The manner of providing lift to filament 46 so as to counteract the effect of gravity is shown in FIG. 8, which illustrates the creation of second field lines 82 by application to tuning coils 72 of tuning excitation 74 (not shown herein) and wherein reference numeral 44 again refers to the bulb envelope. Because of the smaller size of terminal gap face 70 relative to lower gap face 66, second field lines 82 that extend therebetween will be more concentrated near terminal gap face 70 than near lower gap face 66, thus to produce a stronger magnetic field near terminal gap face 70 (which lies above filament 46) than near lower gap face 66 (which lies below filament 46), thereby to produce lift. As is also shown in FIG. 8, some minimal amount of third field lines 84 will extend between terminal gap face 70 and upper gap face 64 in view of the near physical proximity of those two elements, but that effect is minimized by precise definition of the shapes of terminal gap face 70 and upper and lower gap faces 64,66. The same will be the case with respect to the disposition of second field lines 82 across the full plane of filament 46, i.e., the second field lines 82 as shown in FIG. 8 would appear to be more concentrated leftwardly in the Figure than rightwardly; however, second field lines 82 as shown are again not intended to be precise, and the optimum distribution thereof is again accomplished by rigorous design of terminal gap face 70 and upper and lower gap faces 64,66. Mathematical procedures that will accomplish such design, such as perturbation theory, finite element analysis or the like, are well known and can be applied routinely to the design of both first and second incandescent bulbs 20, 40, commencing with the selection of initial radii for filaments 14 or 46, respectively (e.g., 0.5 inch diameter) and then the additional design necessary to optimize the heating thereof as previously described.
To illustrate such design processes, an electromagnet m having an excitation coil e surrounding one arm thereof is shown in FIG. 9A. FIG. 9B shows a graph of the flux density B as calculated by finite element analysis taken along the line b of FIG. 9A. In this particular instance, FIGS. 9A and 9B were derived using the program Students' Quickfield (TM) of Tera Analysis (Tera Analysis Co., P.O. Box 571086, Tarzana, Calif. 91357; down-loadable from the internet at http://www2.tera-analysis.com/tera/), but more advanced versions of this or similar programs may be used for more precise magnet design. (The parameter "L(m)" in FIG. 9B, as introduced by the aforesaid program, corresponds to the parameter "b" of FIG. 9A.) The flux density B between the pole faces in FIG. 9A can be seen in FIG. 9B to have two maxima nearly symmetrically disposed about a small central saddle and much lower values away from the pole faces. FIG. 10, wherein the reference letters e and m have the same significance as in FIG. 9A, shows the magnetic field lines f as calculated and drawn by that same program, again using the magnet of FIG. 9A. In particular, FIG. 10 shows more precisely and quantitatively than does FIG. 7 the nature of the magnetic field produced between concave pole faces p as shown in FIG. 10 (corresponding to upper and lower gap faces 64,66 of FIG. 7). A similar design process may be applied to the magnet of FIG. 5.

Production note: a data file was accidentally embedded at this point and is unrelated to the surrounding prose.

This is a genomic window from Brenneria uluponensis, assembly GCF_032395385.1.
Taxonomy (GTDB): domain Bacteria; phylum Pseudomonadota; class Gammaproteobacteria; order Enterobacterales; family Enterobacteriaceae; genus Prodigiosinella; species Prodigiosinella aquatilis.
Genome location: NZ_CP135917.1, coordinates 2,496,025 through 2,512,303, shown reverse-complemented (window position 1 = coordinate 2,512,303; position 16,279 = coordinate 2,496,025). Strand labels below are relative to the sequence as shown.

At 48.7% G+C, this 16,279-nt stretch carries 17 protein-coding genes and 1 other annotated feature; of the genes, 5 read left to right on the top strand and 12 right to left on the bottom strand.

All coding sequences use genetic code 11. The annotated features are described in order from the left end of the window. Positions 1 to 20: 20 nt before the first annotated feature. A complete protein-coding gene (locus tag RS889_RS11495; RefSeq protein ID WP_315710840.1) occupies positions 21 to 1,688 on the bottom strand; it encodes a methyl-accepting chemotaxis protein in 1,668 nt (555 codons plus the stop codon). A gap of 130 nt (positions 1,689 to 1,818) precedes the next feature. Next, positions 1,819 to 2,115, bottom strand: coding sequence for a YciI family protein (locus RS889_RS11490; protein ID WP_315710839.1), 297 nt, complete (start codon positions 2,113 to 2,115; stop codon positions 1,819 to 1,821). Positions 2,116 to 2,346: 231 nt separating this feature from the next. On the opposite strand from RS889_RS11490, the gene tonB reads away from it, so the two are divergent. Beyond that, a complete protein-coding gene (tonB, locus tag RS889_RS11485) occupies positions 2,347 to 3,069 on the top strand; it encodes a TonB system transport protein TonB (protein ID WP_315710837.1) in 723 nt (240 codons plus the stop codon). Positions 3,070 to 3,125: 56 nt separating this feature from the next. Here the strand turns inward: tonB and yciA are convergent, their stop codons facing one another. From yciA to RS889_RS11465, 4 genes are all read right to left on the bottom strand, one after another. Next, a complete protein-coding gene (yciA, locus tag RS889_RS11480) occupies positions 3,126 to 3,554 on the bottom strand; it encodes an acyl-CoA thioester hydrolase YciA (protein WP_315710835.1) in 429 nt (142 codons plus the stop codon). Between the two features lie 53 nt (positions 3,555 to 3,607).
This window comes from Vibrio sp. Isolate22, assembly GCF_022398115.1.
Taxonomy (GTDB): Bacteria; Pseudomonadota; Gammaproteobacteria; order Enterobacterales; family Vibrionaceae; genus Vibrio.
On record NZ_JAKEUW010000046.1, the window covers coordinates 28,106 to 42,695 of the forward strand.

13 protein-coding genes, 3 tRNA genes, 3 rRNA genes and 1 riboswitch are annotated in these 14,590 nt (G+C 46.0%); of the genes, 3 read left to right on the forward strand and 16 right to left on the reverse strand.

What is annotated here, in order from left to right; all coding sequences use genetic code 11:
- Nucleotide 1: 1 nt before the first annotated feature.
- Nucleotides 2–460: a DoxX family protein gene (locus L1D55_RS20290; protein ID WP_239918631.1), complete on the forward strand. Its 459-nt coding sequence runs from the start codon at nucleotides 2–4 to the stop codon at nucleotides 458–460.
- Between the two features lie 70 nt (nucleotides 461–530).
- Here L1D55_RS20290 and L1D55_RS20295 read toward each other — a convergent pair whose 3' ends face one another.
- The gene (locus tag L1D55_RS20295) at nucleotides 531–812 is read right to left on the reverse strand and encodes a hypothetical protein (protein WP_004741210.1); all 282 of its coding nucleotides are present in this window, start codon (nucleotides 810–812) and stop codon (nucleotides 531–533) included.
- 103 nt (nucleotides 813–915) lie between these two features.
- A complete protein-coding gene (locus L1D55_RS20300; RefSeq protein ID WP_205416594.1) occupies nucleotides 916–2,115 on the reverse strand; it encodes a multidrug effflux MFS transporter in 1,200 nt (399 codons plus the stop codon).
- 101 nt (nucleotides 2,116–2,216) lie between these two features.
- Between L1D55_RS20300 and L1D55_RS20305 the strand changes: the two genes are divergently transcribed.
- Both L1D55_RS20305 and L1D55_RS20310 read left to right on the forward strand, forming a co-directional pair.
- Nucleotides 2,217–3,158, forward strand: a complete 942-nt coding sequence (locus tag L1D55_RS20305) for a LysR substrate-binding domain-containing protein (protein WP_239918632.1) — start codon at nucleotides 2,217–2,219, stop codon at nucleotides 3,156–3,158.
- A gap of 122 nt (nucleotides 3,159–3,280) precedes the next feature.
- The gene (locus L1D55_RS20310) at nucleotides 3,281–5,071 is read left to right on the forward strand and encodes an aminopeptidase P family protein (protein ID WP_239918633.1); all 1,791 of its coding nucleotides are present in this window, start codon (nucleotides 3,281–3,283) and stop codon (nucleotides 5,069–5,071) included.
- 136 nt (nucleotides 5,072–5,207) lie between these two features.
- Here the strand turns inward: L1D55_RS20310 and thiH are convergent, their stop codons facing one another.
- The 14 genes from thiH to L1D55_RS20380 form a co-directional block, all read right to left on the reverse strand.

It will be understood by those of ordinary skill in the art that other arrangements and disposition of the aforesaid components, the descriptions of which are intended to be illustrative only and not limiting, may be made without departing from the spirit and scope of the invention, which must be identified and determined only from the following claims and equivalents thereof.
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|U.S. Classification||315/57, 315/62, 313/160|
|Dec 4, 2002||REMI||Maintenance fee reminder mailed|
|May 19, 2003||LAPS||Lapse for failure to pay maintenance fees|
|Jul 15, 2003||FP||Expired due to failure to pay maintenance fee|
Effective date: 20030518